Labour leader Jeremy Corbyn enjoys hero's welcome at Glastonbury Festival

Jeremy Corbyn is mobbed in Brighton

Jeremy Corbyn is mobbed in Brighton

"I'll be totally honest with you: this has been extremely upsetting".

Fans surrounded his Land Rover Discovery and chanted "Oh, Jeremy Corbyn" to the tune of the White Stripes' Seven National Army.

Mr Corbyn has come under fire in sections of the press for declining at invitation to the official Armed Forces Day event in Liverpool because of plans to address crowds from the main stage of the Glastonbury Festival tomorrow (Saturday).

Crowds also sang the refrain as they queued to enter the festival site.

Alex wrote: "Jeremy Corbyn wearing cream pants as glasto is one of the boldest moves I've seen in years".

To big cheers, the Labour leader said he had been inspired by the surge of good will in his recent election campaign, that had defied the scorn of the right wing United Kingdom press saying: "the commentariat got it wrong".

Festival-goers took the extra checks in their stride, more concerned about coping with the hottest June for four decades which slowed activity on site to a crawl.

"The young people who got involved in politics for the first time are fed up with being, denigrated, fed up with being told they don't matter, don't participate..."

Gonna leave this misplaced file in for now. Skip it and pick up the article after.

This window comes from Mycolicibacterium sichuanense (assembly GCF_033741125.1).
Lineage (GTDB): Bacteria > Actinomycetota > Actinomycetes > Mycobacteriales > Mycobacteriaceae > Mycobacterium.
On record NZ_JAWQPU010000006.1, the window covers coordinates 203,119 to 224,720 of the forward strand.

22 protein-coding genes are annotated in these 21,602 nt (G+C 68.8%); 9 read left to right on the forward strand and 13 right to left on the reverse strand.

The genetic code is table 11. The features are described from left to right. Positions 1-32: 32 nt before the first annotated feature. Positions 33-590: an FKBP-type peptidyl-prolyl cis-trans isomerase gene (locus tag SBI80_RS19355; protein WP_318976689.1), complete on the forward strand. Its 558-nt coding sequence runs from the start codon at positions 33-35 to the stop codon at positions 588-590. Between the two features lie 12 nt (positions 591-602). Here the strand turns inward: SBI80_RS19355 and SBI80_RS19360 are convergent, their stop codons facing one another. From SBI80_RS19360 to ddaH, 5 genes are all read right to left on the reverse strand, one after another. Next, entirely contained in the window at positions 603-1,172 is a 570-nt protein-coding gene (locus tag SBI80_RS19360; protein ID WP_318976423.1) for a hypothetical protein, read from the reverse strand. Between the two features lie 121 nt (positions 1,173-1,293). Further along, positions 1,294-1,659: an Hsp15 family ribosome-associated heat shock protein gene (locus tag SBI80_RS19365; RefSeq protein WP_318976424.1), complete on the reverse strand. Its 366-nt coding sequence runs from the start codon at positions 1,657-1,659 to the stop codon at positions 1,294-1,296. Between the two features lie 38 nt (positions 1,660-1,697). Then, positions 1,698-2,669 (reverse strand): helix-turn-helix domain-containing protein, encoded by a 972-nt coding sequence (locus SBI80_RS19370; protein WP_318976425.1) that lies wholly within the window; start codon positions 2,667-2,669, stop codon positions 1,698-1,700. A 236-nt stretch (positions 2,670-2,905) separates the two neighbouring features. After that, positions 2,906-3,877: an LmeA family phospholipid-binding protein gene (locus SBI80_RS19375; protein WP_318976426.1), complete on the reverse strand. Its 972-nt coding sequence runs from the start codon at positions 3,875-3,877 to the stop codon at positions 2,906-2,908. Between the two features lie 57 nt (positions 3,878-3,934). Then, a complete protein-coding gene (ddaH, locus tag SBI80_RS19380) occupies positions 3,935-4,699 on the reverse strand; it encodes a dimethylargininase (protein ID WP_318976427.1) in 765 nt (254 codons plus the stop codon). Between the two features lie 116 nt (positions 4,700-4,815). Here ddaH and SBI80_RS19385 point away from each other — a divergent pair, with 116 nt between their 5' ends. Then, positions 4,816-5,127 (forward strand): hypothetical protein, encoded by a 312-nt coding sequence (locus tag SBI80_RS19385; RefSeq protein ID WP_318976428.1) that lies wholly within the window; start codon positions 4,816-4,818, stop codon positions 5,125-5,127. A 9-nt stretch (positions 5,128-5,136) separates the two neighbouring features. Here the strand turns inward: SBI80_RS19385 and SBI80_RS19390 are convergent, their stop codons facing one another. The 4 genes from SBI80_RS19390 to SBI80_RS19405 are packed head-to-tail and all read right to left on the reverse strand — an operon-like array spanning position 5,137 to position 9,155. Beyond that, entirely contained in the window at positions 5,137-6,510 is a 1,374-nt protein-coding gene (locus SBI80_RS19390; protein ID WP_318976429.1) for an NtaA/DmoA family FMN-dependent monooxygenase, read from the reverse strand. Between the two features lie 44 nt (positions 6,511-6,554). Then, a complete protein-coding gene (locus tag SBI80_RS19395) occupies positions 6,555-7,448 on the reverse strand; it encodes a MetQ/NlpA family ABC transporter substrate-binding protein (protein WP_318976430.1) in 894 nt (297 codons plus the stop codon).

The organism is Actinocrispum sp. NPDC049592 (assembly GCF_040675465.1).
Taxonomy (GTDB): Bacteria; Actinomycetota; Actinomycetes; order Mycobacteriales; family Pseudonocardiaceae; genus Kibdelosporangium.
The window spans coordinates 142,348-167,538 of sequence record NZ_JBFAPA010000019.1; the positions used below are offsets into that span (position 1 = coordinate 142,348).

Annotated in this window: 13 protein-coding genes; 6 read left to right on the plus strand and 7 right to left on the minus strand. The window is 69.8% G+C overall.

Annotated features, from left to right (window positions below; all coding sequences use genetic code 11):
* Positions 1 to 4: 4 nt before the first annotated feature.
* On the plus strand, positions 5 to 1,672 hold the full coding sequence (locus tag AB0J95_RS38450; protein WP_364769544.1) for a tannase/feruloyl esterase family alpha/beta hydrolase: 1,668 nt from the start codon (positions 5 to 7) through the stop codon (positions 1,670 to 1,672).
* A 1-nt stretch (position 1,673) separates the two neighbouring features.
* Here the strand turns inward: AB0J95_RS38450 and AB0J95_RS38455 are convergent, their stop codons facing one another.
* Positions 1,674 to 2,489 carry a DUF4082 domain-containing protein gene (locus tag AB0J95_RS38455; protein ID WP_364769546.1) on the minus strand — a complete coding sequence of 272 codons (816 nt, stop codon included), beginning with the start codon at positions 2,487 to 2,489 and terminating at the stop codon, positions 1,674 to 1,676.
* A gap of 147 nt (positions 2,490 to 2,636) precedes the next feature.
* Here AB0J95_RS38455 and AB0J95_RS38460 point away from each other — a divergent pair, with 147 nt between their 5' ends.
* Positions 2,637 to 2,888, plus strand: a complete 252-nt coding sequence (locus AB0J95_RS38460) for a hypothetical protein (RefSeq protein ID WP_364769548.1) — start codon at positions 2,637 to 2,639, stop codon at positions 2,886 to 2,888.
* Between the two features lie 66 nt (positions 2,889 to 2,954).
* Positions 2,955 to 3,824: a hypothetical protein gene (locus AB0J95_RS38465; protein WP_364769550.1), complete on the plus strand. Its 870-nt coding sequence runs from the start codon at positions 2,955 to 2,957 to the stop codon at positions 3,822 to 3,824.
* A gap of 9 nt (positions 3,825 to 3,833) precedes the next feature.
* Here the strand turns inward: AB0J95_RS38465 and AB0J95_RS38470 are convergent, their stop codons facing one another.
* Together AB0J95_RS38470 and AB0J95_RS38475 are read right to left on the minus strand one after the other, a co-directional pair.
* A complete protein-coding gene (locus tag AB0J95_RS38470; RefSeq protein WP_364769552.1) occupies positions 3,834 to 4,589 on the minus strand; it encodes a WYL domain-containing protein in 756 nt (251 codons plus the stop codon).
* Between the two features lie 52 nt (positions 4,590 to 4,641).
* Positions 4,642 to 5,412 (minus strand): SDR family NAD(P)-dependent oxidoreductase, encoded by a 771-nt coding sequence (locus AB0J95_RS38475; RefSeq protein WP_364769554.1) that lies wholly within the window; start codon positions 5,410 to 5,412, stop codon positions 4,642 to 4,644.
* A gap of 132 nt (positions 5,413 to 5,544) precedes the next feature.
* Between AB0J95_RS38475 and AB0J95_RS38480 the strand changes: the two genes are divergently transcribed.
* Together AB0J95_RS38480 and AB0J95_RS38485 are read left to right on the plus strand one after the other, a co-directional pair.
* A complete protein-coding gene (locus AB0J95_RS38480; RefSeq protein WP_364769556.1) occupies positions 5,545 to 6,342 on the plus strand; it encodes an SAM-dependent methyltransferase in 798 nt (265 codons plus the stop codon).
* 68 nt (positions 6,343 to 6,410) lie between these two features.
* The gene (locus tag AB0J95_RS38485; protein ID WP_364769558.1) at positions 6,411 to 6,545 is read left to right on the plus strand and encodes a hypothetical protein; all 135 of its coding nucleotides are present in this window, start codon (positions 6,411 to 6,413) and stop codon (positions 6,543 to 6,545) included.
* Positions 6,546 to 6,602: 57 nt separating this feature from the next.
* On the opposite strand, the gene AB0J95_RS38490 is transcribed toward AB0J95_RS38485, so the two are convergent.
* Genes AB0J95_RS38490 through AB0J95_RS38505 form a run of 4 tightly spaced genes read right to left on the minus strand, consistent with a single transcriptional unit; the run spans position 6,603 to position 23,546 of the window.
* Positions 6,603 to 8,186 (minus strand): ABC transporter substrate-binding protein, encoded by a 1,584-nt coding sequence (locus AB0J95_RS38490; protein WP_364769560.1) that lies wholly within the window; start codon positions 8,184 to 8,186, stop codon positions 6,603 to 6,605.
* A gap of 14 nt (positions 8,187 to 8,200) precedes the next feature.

He will introduce U.S. hip hop duo Run The Jewels at the Pyramid Stage at 4pm before giving a talk at the Left Field tent.

Artists appearing at the festival have spoken of their support of Mr Corbyn's politics, while Friday night's headliners Radiohead commented during their set: "See you later, Theresa".

Mr Corbyn tweeted a picture of himself with festival staff, adding: "Just arrived at #Glastonbury".

That aside, the frontman rarely spoke during the set, except to thank Glastonbury organisers Michael and Emily Eavis "for having us at your lovely farm today". "Shut the door on the way out!"

Audience interaction was characteristically light, although there were a number of well received political references with a frenzied Yorke chanting "strong and stable" - a campaign message of Britain's much maligned Prime Minister Theresa May - at the end of "Myxomatosis". "I know how I feel about the [attack], but the fact that people spontaneously rallied around that song is an incredible thing".

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